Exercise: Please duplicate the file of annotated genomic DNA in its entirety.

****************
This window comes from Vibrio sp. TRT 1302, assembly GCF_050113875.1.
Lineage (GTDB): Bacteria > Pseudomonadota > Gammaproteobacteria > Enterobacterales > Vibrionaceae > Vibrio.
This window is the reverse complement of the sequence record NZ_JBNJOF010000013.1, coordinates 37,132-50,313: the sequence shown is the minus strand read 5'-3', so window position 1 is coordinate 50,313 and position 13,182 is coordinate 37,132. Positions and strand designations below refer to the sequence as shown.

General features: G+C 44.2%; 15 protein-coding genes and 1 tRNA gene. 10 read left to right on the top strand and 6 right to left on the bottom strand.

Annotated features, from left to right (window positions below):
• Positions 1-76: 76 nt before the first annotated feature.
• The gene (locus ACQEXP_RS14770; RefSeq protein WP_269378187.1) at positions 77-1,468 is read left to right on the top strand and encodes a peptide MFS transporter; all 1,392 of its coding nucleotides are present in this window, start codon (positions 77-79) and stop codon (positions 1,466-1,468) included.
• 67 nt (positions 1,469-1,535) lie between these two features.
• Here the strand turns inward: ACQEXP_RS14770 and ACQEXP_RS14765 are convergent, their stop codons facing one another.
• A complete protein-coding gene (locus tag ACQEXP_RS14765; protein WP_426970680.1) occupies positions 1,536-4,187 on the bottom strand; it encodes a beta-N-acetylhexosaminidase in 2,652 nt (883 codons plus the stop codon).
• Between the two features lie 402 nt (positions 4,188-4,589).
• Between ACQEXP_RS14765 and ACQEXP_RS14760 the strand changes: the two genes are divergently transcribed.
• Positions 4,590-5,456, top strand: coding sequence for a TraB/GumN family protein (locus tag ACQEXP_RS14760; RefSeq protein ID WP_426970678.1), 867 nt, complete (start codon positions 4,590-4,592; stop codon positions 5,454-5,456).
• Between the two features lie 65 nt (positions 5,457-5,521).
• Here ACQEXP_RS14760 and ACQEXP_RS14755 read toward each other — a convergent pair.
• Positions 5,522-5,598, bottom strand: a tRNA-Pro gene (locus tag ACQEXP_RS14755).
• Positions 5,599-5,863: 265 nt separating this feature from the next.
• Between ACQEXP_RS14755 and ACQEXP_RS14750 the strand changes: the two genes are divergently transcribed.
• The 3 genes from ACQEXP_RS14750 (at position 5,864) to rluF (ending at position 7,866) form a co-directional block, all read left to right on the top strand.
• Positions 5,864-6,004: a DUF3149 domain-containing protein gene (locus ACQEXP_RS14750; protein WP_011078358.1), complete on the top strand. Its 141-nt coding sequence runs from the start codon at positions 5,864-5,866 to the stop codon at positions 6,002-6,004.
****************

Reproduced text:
This window comes from Vibrio sp. TRT 1302, assembly GCF_050113875.1.
Lineage (GTDB): Bacteria > Pseudomonadota > Gammaproteobacteria > Enterobacterales > Vibrionaceae > Vibrio.
This window is the reverse complement of the sequence record NZ_JBNJOF010000013.1, coordinates 37,132-50,313: the sequence shown is the minus strand read 5'-3', so window position 1 is coordinate 50,313 and position 13,182 is coordinate 37,132. Positions and strand designations below refer to the sequence as shown.

General features: G+C 44.2%; 15 protein-coding genes and 1 tRNA gene. 10 read left to right on the top strand and 6 right to left on the bottom strand.

Annotated features, from left to right (window positions below):
• Positions 1-76: 76 nt before the first annotated feature.
• The gene (locus ACQEXP_RS14770; RefSeq protein WP_269378187.1) at positions 77-1,468 is read left to right on the top strand and encodes a peptide MFS transporter; all 1,392 of its coding nucleotides are present in this window, start codon (positions 77-79) and stop codon (positions 1,466-1,468) included.
• 67 nt (positions 1,469-1,535) lie between these two features.
• Here the strand turns inward: ACQEXP_RS14770 and ACQEXP_RS14765 are convergent, their stop codons facing one another.
• A complete protein-coding gene (locus tag ACQEXP_RS14765; protein WP_426970680.1) occupies positions 1,536-4,187 on the bottom strand; it encodes a beta-N-acetylhexosaminidase in 2,652 nt (883 codons plus the stop codon).
• Between the two features lie 402 nt (positions 4,188-4,589).
• Between ACQEXP_RS14765 and ACQEXP_RS14760 the strand changes: the two genes are divergently transcribed.
• Positions 4,590-5,456, top strand: coding sequence for a TraB/GumN family protein (locus tag ACQEXP_RS14760; RefSeq protein ID WP_426970678.1), 867 nt, complete (start codon positions 4,590-4,592; stop codon positions 5,454-5,456).
• Between the two features lie 65 nt (positions 5,457-5,521).
• Here ACQEXP_RS14760 and ACQEXP_RS14755 read toward each other — a convergent pair.
• Positions 5,522-5,598, bottom strand: a tRNA-Pro gene (locus tag ACQEXP_RS14755).
• Positions 5,599-5,863: 265 nt separating this feature from the next.
• Between ACQEXP_RS14755 and ACQEXP_RS14750 the strand changes: the two genes are divergently transcribed.
• The 3 genes from ACQEXP_RS14750 (at position 5,864) to rluF (ending at position 7,866) form a co-directional block, all read left to right on the top strand.
• Positions 5,864-6,004: a DUF3149 domain-containing protein gene (locus ACQEXP_RS14750; protein WP_011078358.1), complete on the top strand. Its 141-nt coding sequence runs from the start codon at positions 5,864-5,866 to the stop codon at positions 6,002-6,004.